LinQuito
      • Better yet; run RT apps in windows

        Better than just a straight UI route from start to desktop; why not run Metro-style apps within their own Windows, possibly in VMs?

        Not only does that make better use of screen real estate, it also improves the ability to run multiple Metro apps at the same time, and see what's going on. The mouse could dip into stubby-finger mode as it passes over those windows, which will reduce mouse travel if they are rendered smaller (i.e. similar visual size as hand-held devices - especially suitable for apps designed for smartphone sizes).

        The VM approach could be a useful way to sandbox these apps, as well as multitasking them properly. Security/safety would be better; a good hedge if these sub-PC apps attract malware attack.

        This approach also leverages the exta processing power of a "real" computer. The ARM chipset could be emulated, the extra VM overhead swallowed, and PC-strength firewall and resident av protection bestowed on what may otherwise be lacking, due to lower ARM platform perfomance and resources.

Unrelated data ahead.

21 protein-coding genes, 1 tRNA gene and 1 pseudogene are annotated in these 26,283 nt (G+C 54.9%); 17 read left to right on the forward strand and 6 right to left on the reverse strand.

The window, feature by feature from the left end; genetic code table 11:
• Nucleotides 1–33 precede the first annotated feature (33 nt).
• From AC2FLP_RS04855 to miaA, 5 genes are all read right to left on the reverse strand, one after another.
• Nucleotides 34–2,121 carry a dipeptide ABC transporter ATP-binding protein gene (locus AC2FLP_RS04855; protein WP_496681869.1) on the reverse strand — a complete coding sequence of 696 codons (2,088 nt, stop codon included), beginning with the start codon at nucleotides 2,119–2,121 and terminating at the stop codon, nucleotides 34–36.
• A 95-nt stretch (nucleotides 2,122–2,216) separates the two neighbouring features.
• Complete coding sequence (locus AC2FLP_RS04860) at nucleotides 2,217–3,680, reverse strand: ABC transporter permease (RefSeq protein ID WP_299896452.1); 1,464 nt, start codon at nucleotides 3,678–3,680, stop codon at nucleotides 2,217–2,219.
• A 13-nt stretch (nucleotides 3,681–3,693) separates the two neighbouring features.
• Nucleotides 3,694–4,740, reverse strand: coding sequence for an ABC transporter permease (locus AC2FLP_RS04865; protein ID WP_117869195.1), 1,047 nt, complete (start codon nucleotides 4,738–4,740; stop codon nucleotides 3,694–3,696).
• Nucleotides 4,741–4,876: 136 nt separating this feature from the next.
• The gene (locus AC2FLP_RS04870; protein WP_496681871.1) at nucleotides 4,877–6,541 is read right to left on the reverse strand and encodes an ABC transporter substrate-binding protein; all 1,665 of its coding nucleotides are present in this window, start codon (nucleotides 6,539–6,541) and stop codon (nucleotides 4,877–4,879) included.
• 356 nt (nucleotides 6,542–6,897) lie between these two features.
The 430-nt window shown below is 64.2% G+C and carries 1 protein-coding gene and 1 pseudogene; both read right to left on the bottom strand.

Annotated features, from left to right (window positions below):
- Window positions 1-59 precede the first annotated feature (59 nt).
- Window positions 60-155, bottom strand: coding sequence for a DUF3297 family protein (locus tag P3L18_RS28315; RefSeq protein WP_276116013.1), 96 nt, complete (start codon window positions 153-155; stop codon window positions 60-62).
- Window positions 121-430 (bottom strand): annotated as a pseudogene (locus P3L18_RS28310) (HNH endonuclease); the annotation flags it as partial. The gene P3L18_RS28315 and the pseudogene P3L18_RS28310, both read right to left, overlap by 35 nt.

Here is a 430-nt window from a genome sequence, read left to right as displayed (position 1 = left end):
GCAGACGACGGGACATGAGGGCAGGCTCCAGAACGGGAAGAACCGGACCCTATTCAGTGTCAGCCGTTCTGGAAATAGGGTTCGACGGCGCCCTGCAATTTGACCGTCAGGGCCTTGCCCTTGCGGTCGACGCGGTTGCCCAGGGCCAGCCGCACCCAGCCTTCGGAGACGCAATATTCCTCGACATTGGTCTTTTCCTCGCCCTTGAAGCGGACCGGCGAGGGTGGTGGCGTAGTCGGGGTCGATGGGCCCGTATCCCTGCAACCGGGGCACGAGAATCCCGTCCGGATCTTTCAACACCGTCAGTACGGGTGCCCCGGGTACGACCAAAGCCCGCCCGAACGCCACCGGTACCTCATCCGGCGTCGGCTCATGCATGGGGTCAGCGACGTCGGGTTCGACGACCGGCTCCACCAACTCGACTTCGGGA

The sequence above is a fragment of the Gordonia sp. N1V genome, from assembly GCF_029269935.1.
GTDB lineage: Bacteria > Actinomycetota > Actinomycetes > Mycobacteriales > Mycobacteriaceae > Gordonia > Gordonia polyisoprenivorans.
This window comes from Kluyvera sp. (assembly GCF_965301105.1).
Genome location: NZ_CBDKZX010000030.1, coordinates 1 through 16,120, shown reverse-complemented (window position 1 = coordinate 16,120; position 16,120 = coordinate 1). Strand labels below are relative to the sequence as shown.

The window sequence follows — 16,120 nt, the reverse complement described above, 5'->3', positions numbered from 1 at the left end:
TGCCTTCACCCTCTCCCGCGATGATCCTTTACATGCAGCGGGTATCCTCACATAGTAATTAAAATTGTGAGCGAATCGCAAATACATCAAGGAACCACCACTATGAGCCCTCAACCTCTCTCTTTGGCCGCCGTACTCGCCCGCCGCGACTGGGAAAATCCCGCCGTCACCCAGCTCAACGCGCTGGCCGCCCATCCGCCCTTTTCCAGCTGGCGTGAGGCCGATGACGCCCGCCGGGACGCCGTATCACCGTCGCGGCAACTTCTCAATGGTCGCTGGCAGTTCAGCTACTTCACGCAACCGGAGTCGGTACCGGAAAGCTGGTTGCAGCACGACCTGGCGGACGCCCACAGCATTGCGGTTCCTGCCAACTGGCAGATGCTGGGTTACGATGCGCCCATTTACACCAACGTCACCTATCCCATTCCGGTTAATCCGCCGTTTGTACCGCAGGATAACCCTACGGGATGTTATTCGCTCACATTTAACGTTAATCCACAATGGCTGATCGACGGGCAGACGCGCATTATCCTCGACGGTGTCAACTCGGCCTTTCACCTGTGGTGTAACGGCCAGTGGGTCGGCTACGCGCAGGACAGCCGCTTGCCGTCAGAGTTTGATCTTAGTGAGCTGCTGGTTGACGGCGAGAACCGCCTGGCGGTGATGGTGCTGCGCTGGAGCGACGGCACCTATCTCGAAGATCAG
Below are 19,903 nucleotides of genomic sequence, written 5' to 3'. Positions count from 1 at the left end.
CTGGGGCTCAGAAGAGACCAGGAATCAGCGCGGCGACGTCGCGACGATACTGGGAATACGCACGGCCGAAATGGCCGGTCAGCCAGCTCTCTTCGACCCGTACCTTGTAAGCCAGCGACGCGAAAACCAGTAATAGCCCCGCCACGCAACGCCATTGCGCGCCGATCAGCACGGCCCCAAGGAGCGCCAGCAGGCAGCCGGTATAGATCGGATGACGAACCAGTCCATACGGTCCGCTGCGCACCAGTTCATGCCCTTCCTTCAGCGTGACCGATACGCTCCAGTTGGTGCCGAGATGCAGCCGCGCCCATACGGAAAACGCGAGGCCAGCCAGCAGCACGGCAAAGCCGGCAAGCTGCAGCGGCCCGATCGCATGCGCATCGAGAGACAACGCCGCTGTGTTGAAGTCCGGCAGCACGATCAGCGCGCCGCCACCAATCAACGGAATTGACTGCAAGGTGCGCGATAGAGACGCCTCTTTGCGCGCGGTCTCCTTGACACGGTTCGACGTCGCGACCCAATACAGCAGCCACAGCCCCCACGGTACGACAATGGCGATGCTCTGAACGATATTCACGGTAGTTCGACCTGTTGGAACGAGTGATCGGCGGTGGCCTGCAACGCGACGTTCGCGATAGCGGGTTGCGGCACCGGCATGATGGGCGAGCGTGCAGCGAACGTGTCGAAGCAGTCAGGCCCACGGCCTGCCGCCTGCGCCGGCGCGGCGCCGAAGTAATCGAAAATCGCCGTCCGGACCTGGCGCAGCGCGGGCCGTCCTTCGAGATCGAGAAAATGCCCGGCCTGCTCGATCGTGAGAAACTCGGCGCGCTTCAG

A hand-held app would need a window roughly the size of Calc.exe - imagine Calc.exe running full screen on a 23" monitor, and having to mouse that far between calculator buttons? That's how the current "pretend the PC is a tablet" logic plays out.

        It wouldn't surprise me if tablets morphed towards smart phones rather than laptops, i.e. the even smaller screen size. The above approach would be spot-on for that.
        cquirke
    • Surface RT sales not modest

      Surface RT sales were never announced to be "modest", the original translation/reporting was incorrect. Ballmer's quote was that their original availability of the device (US/Canada, some European countries, China late) was modest.
      StephenPAdams
    • If you read the whole statement online , it was